John Quincy Adams (image circa 1840), not a happy-looking man. Obama, don't be like him !!!
Links to this entire series:
(a) For part I (the first eight one-termers, John Adams to William Howard Taft), see below; (b) For part II (Herbert Hoover), click here; (c) For part III (Jimmy Carter), click here; (d) For part IV (George H.W. Bush), click here; and (e) For part V (lessons for Barack Obama in 2012), click here.
Of the 44 US presidents starting with George Washington, only eight have the sad distinction of being elected, serving four years, then being kicked out by voters. Two others failed to be re-nominated and one more wisely chose not to re-apply.
These eleven are a Pantheon of Losers, the disappointing one-termers, whose administrations should be a must-read object lesson for Barack Obama to study and avoid like small-pox if he hopes to win a second term in 2012.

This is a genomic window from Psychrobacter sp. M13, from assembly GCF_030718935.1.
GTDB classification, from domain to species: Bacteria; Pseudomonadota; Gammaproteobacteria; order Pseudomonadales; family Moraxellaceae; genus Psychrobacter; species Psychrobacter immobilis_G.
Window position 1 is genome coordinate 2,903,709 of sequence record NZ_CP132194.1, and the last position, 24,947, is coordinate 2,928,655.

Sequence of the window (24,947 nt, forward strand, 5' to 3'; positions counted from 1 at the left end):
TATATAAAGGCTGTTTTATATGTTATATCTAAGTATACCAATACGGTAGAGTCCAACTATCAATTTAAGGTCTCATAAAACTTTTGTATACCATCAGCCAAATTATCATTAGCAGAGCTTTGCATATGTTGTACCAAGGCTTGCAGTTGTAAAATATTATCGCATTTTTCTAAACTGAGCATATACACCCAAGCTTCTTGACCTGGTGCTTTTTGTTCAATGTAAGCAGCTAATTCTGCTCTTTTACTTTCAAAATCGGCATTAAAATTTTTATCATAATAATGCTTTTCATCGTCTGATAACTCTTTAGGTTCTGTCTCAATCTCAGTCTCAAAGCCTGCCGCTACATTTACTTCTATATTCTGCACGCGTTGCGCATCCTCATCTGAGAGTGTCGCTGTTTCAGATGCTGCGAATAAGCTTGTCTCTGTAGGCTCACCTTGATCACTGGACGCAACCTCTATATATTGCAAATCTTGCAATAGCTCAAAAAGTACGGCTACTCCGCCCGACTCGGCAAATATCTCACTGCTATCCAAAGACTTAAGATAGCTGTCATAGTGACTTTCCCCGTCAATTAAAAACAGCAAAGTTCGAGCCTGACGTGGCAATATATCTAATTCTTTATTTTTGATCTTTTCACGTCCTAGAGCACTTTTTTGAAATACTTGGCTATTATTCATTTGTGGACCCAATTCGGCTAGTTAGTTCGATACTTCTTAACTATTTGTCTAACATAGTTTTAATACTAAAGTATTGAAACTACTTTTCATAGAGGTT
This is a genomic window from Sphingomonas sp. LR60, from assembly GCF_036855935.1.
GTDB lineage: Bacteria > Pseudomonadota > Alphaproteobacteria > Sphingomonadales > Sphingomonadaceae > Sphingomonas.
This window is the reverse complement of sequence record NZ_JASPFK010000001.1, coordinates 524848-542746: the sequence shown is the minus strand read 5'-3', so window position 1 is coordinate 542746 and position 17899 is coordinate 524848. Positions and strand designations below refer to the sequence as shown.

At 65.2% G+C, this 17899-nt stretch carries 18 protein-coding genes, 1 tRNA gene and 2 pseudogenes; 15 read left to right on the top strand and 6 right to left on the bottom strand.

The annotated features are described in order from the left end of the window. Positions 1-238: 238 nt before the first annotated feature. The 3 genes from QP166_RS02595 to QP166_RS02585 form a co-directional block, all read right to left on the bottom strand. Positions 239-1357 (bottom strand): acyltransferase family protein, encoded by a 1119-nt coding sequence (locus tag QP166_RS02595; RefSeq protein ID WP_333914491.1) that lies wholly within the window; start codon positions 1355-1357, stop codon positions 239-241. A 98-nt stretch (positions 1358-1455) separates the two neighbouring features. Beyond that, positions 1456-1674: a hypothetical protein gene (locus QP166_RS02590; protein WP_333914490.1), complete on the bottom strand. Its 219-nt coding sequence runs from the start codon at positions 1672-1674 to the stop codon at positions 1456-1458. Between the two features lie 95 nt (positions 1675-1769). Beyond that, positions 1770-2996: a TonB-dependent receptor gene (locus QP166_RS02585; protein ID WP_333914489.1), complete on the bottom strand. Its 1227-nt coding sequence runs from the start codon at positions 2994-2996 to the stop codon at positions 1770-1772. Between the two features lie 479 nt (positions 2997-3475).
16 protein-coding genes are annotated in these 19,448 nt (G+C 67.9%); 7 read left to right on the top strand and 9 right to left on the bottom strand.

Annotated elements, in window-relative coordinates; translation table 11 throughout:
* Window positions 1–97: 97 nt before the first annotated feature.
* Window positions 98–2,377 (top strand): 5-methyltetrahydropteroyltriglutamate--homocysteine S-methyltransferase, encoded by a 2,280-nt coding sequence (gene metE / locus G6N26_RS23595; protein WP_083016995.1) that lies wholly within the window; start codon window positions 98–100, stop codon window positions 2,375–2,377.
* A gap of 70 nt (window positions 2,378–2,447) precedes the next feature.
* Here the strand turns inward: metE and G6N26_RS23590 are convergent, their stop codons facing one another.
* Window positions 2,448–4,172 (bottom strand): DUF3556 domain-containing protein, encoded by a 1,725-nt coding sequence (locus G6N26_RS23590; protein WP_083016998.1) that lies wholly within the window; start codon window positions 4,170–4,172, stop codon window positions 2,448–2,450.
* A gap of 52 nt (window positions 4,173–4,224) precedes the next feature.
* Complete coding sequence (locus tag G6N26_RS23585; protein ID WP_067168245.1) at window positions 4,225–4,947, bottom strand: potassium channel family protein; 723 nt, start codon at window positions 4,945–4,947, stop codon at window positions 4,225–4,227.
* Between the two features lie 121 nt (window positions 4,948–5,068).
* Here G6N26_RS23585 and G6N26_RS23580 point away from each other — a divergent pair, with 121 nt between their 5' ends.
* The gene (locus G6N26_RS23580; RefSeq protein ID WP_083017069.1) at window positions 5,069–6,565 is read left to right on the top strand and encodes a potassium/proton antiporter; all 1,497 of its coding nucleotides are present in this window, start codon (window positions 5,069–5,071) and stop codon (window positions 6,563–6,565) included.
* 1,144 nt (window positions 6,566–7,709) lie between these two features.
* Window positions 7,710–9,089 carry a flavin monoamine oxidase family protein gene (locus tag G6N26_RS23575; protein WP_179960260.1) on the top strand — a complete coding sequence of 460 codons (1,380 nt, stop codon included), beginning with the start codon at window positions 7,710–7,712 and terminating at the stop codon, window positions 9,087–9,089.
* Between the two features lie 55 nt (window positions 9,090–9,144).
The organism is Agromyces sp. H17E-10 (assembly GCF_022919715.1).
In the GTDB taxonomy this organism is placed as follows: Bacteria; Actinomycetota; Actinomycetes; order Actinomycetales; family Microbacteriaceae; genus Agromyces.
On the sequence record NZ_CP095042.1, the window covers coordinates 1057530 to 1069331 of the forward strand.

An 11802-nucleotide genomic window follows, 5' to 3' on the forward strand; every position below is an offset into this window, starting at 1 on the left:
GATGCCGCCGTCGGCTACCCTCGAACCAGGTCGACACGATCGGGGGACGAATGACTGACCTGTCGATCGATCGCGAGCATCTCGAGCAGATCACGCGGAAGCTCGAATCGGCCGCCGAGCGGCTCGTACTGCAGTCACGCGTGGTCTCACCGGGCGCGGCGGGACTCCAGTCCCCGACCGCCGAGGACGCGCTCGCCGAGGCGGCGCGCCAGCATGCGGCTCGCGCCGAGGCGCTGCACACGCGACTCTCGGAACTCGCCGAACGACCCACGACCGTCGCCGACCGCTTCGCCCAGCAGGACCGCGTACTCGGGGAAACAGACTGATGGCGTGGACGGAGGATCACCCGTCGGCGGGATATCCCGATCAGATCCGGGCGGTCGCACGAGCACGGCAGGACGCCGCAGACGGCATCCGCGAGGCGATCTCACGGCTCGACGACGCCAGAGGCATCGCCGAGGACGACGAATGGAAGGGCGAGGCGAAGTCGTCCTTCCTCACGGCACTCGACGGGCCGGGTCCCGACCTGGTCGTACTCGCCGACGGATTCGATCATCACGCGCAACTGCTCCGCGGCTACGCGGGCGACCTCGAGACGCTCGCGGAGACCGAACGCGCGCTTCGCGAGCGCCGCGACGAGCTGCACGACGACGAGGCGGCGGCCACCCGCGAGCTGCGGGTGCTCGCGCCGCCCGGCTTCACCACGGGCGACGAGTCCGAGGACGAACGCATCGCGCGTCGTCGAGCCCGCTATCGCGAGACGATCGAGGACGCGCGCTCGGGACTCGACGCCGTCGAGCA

Don't get me wrong. Some of these were fine people who did lots of swell, admirable things. Some rank high in presidential polls, praised for wonderful honesty and rock-solid integrity, though mostly just "E for effort" on achieving their high-minded goals. For these eleven, the voters spoke clearly. "You're fired."
The three most recent (Herbert Hoover, Jimmy Carter, and George H.W. Bush) hold the closest lessons for Barack Obama, and I'll talk about them in the next few days.
For now, here's my quick take on the first eight, the ones who served before 1913. Yes, America was different back then, so direct comparisons are unfair. Still, some lessons of politics speak through the ages. With that caveat, here goes:
(Sorry in advance for the cryptic tone. And of course, if you disagree with my bad-mouthing of any of these fine fellows, please comment. This is the Internet. Haggling over politics -- even very old politics -- is welcome.)
Pantheon of Losers (Part 1):
- John Adams (1797-1801):